The Leicester House faction
Under the Hanoverian monarchs it became almost the norm for princes of Wales and their households to provide a focus of opposition to the king and his ministers. These situations arose from the deep-seated personal animosities that existed between each king and his heir. A ‘prince’s party’ was active in Parliament during 1717-20, 1737-42, 1747-51 and 1755-57. As the London residence of three successive princes, Leicester House also served as their political headquarters and approximated to a ‘shadow’ court rivaling the king’s official court at St James’s. Leicester House itself was an imposing residence, originally built in the 1630s, situated on the north side of Leicester Fields, now Leicester Square.
Both George II, when prince of Wales, and his son Frederick were obstructed and frustrated by their respective fathers’ refusal to increase their incomes or allow them any responsibility in running the country. There were dramatic moments of crisis when relations between father and son reached breaking point. The prince declared himself in opposition to the king and his ministers, severed all links with the king’s court, and ordered those of their household servants with seats in Parliament to vote against ministerial measures. Those who refused were promptly required to leave the prince’s employment, to be replaced by others who, with little prospect of office and preferment in the present reign, chose to capitalize on the hope of advancement in the next. By leading a set of politically discontented supporters, the prince sought to annoy and exert pressure on the king, and in this way to gain concessions. Historians have often referred to this feature of eighteenth-century politics as the ‘reversionary interest’.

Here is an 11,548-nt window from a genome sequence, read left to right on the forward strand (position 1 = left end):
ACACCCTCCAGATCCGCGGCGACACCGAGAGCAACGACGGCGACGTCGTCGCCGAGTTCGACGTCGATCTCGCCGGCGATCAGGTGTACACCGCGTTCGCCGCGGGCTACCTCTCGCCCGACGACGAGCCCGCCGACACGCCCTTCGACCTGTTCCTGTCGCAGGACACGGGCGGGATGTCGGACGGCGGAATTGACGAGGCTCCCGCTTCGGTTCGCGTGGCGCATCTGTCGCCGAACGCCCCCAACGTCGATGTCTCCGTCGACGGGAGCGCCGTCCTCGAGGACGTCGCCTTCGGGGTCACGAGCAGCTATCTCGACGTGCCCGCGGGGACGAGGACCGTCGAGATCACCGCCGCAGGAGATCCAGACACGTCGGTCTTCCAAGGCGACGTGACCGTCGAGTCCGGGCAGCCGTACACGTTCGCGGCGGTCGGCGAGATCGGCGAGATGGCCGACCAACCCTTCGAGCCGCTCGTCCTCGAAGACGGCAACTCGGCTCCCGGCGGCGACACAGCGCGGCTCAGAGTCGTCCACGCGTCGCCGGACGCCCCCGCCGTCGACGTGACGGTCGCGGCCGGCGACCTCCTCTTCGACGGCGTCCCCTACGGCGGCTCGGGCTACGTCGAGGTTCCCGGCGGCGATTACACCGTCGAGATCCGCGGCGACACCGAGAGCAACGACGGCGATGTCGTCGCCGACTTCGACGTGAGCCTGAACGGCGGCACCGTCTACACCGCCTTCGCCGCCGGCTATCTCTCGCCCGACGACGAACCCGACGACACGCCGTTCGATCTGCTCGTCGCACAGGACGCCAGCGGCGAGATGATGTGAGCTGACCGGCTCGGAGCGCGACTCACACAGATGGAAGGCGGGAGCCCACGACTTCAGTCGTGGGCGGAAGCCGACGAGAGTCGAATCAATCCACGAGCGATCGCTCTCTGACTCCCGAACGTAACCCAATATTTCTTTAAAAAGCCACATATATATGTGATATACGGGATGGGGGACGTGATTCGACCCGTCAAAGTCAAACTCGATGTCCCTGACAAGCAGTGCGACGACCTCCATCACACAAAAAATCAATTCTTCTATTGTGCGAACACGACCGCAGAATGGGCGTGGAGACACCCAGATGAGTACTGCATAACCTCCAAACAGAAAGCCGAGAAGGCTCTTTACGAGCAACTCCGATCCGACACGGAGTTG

The prince was an attractive source of patronage. It was a statutory requirement that MPs taking office under the crown vacated their parliamentary seats in order to seek re-election, a procedure that could be expensive as well as inconvenient. But this did not apply to MPs taking office under the prince of Wales. The prince could, in theory, create and appoint to as many offices as he wished, though in practice his financial resources limited the number of salaries he could offer. In addition to the range of positions within both his and the princess of Wales’ household, he could also appoint officials by virtue of his tenure of the duchy of Cornwall. He could, of course, also make promises of government office in the next reign, promises which he did not need to keep. Numerically, therefore, the prince could command the allegiance of an appreciable number of ‘servants’ in the House of Commons. At the time of Walpole’s downfall in 1742, Prince Frederick’s following numbered around twenty-five. But by the later 1740s, he controlled the votes of as many as 40 Members.
Leicester House was never able to function as a united faction. This was largely because the aims of those who grouped themse